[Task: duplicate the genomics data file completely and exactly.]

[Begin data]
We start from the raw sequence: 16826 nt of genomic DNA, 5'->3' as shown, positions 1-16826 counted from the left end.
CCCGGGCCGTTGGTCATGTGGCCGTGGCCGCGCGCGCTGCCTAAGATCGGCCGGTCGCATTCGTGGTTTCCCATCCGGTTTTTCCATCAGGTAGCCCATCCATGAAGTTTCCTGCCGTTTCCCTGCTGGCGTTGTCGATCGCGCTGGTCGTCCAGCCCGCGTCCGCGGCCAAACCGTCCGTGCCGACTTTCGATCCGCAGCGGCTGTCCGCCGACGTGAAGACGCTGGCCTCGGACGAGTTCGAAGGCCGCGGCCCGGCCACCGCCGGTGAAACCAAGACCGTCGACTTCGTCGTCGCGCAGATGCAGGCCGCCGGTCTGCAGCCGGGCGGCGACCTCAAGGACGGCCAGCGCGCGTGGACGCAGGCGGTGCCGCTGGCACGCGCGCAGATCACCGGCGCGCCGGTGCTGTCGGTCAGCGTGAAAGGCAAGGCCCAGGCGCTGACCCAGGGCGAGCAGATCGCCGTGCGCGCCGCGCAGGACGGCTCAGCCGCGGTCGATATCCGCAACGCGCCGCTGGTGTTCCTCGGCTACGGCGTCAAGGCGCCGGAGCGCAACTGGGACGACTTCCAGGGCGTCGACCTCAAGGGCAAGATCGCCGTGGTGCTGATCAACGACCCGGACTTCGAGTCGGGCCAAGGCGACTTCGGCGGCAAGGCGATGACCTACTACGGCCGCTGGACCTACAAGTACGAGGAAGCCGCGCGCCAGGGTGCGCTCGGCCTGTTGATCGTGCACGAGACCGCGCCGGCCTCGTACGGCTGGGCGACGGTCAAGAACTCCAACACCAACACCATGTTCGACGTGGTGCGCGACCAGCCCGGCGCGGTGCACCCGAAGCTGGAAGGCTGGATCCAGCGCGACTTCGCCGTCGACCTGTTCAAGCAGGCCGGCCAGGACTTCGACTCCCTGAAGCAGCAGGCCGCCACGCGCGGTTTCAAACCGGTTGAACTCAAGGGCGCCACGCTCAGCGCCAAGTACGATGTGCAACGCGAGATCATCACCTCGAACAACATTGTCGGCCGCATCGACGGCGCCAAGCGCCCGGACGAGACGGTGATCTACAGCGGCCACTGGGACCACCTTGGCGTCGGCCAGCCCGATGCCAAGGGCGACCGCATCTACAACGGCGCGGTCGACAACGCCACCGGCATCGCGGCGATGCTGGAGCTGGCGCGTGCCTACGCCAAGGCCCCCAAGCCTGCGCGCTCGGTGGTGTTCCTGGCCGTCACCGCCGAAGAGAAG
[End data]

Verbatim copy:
We start from the raw sequence: 16826 nt of genomic DNA, 5'->3' as shown, positions 1-16826 counted from the left end.
CCCGGGCCGTTGGTCATGTGGCCGTGGCCGCGCGCGCTGCCTAAGATCGGCCGGTCGCATTCGTGGTTTCCCATCCGGTTTTTCCATCAGGTAGCCCATCCATGAAGTTTCCTGCCGTTTCCCTGCTGGCGTTGTCGATCGCGCTGGTCGTCCAGCCCGCGTCCGCGGCCAAACCGTCCGTGCCGACTTTCGATCCGCAGCGGCTGTCCGCCGACGTGAAGACGCTGGCCTCGGACGAGTTCGAAGGCCGCGGCCCGGCCACCGCCGGTGAAACCAAGACCGTCGACTTCGTCGTCGCGCAGATGCAGGCCGCCGGTCTGCAGCCGGGCGGCGACCTCAAGGACGGCCAGCGCGCGTGGACGCAGGCGGTGCCGCTGGCACGCGCGCAGATCACCGGCGCGCCGGTGCTGTCGGTCAGCGTGAAAGGCAAGGCCCAGGCGCTGACCCAGGGCGAGCAGATCGCCGTGCGCGCCGCGCAGGACGGCTCAGCCGCGGTCGATATCCGCAACGCGCCGCTGGTGTTCCTCGGCTACGGCGTCAAGGCGCCGGAGCGCAACTGGGACGACTTCCAGGGCGTCGACCTCAAGGGCAAGATCGCCGTGGTGCTGATCAACGACCCGGACTTCGAGTCGGGCCAAGGCGACTTCGGCGGCAAGGCGATGACCTACTACGGCCGCTGGACCTACAAGTACGAGGAAGCCGCGCGCCAGGGTGCGCTCGGCCTGTTGATCGTGCACGAGACCGCGCCGGCCTCGTACGGCTGGGCGACGGTCAAGAACTCCAACACCAACACCATGTTCGACGTGGTGCGCGACCAGCCCGGCGCGGTGCACCCGAAGCTGGAAGGCTGGATCCAGCGCGACTTCGCCGTCGACCTGTTCAAGCAGGCCGGCCAGGACTTCGACTCCCTGAAGCAGCAGGCCGCCACGCGCGGTTTCAAACCGGTTGAACTCAAGGGCGCCACGCTCAGCGCCAAGTACGATGTGCAACGCGAGATCATCACCTCGAACAACATTGTCGGCCGCATCGACGGCGCCAAGCGCCCGGACGAGACGGTGATCTACAGCGGCCACTGGGACCACCTTGGCGTCGGCCAGCCCGATGCCAAGGGCGACCGCATCTACAACGGCGCGGTCGACAACGCCACCGGCATCGCGGCGATGCTGGAGCTGGCGCGTGCCTACGCCAAGGCCCCCAAGCCTGCGCGCTCGGTGGTGTTCCTGGCCGTCACCGCCGAAGAGAAG